When considering the current citrus season, a number of uncertainties appear: why is the Middle Eastern lemon market so quiet? How is South East Asia, and China specifically, going to react to the increased volume of Star Ruby grapefruit sent there? And on the topic of China: will hostility between that country and Australia translate into greater opportunity for South African oranges and soft citrus?
“There are a lot of external factors playing a huge role, of which the biggest is still Covid,” says Gary Britz, managing director of ELE Trading.
Right: M7 early navels packed at the Marlenique Packhouse, Simondium, Western Cape
“Covid restricts where you can send product. The restaurant trade is still not operating in many countries of the world. If you look at lemons it will obviously be affected, but the other huge problem is the lack of available containers. That has been a huge factor, as well as the cost of containers which has increased substantially with surcharges on containers, like an extra US$500 on a container to Europe and US$1,200 to Canada.”
South African exporters are experiencing a double whammy, he says: firstly the increase in Dollar-based freight rates, and now the strength of the Rand which trades at just above R14 to one USDollar – a R4 difference to last year this time when it was R18 to the Dollar. (Shipping disruptions have also caused a surge in paper pulp prices, pushing up packaging costs.)
Gary remarks that these substantial freight rate increases for both containers and conventional shipping (some in the industry call it “absurdly high” this season) generally gets passed on to the grower.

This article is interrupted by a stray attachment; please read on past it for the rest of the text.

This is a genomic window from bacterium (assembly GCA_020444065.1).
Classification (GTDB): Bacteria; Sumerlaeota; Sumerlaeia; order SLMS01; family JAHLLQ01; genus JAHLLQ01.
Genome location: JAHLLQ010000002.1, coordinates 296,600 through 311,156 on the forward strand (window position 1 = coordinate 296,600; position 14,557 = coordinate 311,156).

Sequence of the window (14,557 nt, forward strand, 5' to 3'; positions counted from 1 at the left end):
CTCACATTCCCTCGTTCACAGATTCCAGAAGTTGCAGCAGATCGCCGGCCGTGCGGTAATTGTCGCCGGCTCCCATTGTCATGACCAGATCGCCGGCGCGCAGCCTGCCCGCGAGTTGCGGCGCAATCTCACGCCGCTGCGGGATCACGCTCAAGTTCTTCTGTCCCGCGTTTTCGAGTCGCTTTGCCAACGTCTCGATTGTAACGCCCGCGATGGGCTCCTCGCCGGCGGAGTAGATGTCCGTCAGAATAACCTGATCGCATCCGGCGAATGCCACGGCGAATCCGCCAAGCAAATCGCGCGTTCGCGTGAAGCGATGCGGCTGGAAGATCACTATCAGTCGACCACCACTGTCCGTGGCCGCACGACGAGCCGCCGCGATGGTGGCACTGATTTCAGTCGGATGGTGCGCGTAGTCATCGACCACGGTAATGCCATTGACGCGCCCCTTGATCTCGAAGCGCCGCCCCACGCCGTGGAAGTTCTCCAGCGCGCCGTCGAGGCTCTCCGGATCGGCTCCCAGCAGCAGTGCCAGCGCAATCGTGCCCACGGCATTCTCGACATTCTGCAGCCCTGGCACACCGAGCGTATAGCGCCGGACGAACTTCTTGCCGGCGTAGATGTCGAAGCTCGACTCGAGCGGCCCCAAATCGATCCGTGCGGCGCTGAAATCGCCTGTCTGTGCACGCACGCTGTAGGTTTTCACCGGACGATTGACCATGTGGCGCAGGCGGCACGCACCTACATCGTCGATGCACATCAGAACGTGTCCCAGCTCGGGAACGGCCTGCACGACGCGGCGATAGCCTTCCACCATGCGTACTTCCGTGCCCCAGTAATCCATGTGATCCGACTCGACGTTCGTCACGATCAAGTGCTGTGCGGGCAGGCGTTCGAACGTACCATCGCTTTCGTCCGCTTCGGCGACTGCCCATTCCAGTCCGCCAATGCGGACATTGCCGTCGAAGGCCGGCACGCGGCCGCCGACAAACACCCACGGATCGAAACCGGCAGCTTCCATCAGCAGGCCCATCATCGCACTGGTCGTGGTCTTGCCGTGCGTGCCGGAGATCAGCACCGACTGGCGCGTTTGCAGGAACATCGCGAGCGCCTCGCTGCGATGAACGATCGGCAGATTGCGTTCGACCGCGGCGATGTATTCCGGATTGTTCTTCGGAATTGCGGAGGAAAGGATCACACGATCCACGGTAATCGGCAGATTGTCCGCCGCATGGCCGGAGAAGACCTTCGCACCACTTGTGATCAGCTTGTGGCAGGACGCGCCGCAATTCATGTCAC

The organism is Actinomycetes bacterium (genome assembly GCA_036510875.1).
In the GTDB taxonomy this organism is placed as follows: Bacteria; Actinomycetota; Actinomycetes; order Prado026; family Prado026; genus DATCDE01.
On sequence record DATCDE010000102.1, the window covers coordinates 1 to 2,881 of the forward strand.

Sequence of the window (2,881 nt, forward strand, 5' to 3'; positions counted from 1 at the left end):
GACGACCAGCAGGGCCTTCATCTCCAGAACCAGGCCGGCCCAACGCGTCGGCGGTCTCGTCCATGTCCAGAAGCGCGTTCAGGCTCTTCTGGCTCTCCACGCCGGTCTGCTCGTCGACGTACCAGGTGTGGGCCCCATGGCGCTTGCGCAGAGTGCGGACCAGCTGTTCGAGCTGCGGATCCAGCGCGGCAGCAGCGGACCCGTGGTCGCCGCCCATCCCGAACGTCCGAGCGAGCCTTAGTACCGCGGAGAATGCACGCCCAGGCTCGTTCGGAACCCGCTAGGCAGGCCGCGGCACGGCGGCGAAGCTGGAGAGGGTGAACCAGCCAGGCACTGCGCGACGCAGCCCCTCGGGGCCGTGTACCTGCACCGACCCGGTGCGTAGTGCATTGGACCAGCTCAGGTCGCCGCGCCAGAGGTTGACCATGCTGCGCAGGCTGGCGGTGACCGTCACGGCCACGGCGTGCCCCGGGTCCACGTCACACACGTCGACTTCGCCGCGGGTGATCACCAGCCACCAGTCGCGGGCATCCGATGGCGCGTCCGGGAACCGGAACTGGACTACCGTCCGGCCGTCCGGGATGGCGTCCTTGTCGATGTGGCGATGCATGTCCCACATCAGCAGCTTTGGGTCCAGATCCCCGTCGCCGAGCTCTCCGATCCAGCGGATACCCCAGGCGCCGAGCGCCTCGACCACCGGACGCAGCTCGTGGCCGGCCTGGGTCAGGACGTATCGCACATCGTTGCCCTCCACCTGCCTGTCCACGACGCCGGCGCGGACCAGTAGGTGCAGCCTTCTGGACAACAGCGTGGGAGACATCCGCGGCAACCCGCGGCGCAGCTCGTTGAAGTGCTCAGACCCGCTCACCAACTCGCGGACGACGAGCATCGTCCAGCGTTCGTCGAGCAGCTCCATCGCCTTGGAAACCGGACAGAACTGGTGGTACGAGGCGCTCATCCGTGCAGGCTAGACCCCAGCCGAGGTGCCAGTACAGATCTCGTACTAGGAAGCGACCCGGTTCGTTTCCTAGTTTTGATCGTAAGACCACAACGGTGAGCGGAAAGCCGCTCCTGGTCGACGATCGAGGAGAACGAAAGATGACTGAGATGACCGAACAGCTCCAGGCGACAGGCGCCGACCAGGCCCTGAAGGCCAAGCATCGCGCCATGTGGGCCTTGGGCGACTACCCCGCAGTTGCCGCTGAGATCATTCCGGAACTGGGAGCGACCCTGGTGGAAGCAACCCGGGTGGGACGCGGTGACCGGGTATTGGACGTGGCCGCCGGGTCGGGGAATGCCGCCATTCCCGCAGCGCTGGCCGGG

The citrus season started a bit earlier in the north of South Africa while it's been slightly delayed in the Western Cape. In general, Gary says, demand is there for all citrus, bar lemons.
Tough soft citrus campaign could lie ahead
Lemon exports are about million cartons down compared to the same period last year.
“The lemon market currently is really very tough. It's not as great as it used to be in the Middle East,” he says, pointing out the Middle East has received half a million fewer cartons of lemons than last year but despite Eid celebrations recently, sales have puzzlingly just not been there.
Lemon volumes to all other markets are pretty much the same as usual (except for Europe which has received less), with a slight increase to Russia and South East Asia compared to previous year. He remarks that in the north of the country and in the Eastern Cape some have stopped harvesting lemons for a while to focus on soft citrus.
The lemon harvest is due to start in the Western Cape in a week or so. Recent cool temperatures are helping colour development along, and he says that despite Spanish lemons still on the market, they are starting to receive some enquiries out of Europe.
“Soft citrus is a big concern,” he notes. “The volumes are going to explode (although there's been a slight reduction in the original soft citrus estimate) and it's going to be very tough. The country has sent out the exact same volumes this year as last year, with biggest volumes to UK retail programmes.”
Photos supplied by ELE Trading
Almost doubling in grapefruit to South East Asia
Grapefruit shipments are 5 million 15kg cartons compared to 3.4 million cartons by week 20 last year, an increase that makes him dread a 2018 scenario.
Grapefruit harvesting has been slowed down, but not after there's been an almost 100% increase in Star Ruby shipments to South East Asia, 500,000 cartons more than last year by this period.
“That worries me big time. They've already received just short of a million cartons of Star Rubies versus 400,000 last year, by week 20. There's going to be some interesting things happening there.”
“Keep in mind,” he continues, “that Florida's grapefruit season wasn't so great and we did enter an emptier market than normal but if I look at these volumes I'm reminded of 2018.”
On navels it's very early days and the volumes are much the same as last year.
”It's important to mention the possible effect of Australia and China's problems. If Australia is not in the market it creates a lot of opportunities for us on oranges and soft citrus, but it will also depend on China's buying power and the state of their wet markets. South Africa hasn't sent a lot yet but that might change.”